2006 saw the continued expansion of Prestonwood with the opening of its second campus in Prosper, Texas, near U.S. Highway 380 and Dallas Parkway. That same year, the church also completed a new children's wing and updated its facilities for PowerPoint Ministries, including an upgrade to High Definition (HDTV).

Prestonwood opened a third campus in 2011 in Dallas by purchasing Hillcrest Church for approximately $18 million. Renovations were completed shortly thereafter and more than 2,300 attended the first Worship Service at the Dallas Campus on Aug. 21, 2011.

On September 23, 2012 Prestonwood's North Campus in Prosper celebrated the opening of a 75,000 square-foot building expansion. The new building provides space for growing ministries, including children’s and adult Bible Fellowship classrooms, full-size gymnasium, student ministry space, bookstore and commons area for gathering.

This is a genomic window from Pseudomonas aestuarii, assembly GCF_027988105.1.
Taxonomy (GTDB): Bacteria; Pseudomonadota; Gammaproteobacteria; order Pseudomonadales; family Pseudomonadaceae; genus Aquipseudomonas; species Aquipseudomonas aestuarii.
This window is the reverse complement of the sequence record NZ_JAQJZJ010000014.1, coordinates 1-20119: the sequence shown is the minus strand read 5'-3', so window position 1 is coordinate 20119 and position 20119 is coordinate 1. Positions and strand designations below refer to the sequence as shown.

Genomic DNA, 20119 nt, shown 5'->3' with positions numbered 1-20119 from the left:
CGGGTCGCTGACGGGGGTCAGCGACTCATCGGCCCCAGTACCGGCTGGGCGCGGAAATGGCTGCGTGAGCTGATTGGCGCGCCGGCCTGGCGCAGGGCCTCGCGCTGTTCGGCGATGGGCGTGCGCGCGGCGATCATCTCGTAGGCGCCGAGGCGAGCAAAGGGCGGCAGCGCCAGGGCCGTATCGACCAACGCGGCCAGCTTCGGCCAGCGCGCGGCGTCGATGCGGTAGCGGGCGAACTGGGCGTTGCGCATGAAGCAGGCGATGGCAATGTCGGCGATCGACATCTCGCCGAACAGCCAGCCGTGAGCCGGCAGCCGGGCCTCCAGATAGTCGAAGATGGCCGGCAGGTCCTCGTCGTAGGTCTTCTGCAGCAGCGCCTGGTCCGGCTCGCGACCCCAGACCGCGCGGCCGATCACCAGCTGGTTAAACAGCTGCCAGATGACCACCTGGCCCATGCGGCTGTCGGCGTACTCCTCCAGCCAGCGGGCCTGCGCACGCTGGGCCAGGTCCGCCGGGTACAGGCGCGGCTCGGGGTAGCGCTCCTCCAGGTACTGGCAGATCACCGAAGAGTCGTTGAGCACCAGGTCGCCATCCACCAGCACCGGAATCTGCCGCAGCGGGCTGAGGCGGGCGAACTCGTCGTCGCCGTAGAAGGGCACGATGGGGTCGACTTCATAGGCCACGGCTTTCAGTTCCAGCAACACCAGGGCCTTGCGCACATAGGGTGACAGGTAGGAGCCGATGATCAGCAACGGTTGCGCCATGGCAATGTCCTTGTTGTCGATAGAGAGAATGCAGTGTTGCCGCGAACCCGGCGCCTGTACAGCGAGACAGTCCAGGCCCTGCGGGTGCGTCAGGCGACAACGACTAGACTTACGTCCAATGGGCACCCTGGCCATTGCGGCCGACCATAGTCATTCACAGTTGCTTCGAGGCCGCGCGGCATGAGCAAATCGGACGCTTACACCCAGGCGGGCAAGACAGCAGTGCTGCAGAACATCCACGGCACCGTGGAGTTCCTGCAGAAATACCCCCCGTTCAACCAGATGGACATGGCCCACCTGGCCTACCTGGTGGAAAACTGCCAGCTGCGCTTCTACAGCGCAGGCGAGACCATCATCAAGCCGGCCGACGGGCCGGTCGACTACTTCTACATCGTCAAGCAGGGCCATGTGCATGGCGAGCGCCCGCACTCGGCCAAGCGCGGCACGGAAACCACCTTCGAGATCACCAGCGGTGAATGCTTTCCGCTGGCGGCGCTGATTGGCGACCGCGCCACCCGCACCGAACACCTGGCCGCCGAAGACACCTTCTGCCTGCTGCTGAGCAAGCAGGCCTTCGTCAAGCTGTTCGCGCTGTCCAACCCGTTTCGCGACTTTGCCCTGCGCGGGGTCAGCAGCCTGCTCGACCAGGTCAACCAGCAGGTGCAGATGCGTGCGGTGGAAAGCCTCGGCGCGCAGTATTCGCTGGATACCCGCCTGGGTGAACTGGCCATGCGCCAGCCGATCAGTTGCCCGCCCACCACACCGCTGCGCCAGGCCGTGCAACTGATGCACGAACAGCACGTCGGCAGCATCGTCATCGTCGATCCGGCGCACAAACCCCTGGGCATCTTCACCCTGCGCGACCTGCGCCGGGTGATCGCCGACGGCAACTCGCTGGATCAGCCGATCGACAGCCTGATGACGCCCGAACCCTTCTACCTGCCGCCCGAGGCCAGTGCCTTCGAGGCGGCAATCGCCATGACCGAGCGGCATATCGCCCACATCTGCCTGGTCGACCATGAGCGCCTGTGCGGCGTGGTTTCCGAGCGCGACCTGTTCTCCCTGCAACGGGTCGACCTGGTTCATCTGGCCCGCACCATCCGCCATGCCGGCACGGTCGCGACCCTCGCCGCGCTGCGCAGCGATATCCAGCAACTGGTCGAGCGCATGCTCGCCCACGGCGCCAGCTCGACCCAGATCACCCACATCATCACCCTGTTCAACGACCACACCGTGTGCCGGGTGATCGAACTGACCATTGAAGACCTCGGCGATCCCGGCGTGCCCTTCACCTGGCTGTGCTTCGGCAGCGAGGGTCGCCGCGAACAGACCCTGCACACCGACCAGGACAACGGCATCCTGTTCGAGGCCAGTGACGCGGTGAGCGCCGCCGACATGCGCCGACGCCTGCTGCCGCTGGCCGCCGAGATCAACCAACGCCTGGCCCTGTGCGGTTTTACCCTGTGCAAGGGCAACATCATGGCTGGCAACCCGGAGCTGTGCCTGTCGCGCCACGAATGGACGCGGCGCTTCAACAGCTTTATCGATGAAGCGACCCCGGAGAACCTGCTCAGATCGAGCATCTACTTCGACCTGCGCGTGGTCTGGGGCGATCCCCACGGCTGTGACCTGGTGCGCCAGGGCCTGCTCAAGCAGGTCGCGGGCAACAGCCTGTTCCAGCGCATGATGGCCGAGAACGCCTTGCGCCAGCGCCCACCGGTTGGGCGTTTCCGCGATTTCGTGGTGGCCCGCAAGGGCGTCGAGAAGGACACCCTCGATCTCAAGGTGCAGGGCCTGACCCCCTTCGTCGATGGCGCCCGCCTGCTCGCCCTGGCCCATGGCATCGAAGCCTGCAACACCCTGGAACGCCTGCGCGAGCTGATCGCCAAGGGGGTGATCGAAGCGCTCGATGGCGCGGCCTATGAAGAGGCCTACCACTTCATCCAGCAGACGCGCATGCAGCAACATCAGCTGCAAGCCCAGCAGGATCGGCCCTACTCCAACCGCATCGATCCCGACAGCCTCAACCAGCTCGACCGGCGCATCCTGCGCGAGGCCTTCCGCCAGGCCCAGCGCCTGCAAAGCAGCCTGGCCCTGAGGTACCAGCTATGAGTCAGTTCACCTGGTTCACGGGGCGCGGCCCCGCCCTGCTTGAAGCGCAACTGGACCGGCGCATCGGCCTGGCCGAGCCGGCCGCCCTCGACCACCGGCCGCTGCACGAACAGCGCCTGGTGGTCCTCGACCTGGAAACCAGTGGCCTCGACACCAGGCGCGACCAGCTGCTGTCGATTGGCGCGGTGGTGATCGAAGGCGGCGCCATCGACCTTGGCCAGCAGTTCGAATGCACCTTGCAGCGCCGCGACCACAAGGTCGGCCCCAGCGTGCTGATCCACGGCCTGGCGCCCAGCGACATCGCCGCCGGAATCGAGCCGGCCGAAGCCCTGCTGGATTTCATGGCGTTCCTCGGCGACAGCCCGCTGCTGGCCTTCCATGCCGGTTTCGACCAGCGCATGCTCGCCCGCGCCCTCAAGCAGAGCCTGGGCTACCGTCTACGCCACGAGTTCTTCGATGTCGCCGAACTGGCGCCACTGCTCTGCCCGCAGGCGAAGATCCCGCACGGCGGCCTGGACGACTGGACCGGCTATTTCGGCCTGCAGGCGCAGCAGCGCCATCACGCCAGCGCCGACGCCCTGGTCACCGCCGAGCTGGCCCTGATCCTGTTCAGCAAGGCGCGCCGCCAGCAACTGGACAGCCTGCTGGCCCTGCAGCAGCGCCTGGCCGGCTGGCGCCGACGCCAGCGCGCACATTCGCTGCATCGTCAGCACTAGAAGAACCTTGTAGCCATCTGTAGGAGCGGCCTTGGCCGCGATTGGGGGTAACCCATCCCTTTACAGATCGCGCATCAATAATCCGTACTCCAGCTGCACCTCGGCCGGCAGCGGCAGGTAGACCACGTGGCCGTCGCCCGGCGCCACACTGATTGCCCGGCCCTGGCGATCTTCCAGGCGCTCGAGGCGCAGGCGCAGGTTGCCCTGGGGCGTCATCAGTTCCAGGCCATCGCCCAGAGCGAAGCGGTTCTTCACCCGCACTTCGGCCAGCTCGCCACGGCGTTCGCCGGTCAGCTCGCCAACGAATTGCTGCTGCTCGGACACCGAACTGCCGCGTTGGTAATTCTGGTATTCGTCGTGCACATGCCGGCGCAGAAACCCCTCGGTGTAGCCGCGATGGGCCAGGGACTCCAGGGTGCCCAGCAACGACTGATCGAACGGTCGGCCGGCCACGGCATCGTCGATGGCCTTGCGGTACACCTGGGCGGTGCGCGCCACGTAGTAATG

The church reached the 38,000-member mark in 2015, with regular attendance at worship services averaging around 17,000.[9]


While Prestonwood can be considered a part of the "megachurch movement" within Protestant Christianity, its size and expansion are above-average even for the standard megachurch, which is defined as a church with an average weekend attendance of 2,000 or more.[citation needed] One factor which may have contributed to the church's popularity is its participation in the Dallas Christmas Festival. Prestonwood was formerly home to the festival, one of the nation's largest Christmas pageants, as well as one of the top-rated Christmas-related events in the state of Texas.[citation needed] Each year the festival featured thirteen performances attended by almost 70,000 members of the public.[citation needed] The festival has not been held since 2006 but has been replaced by the Gloria Christmas show and then in 2010 by The Gift of Christmas.[10]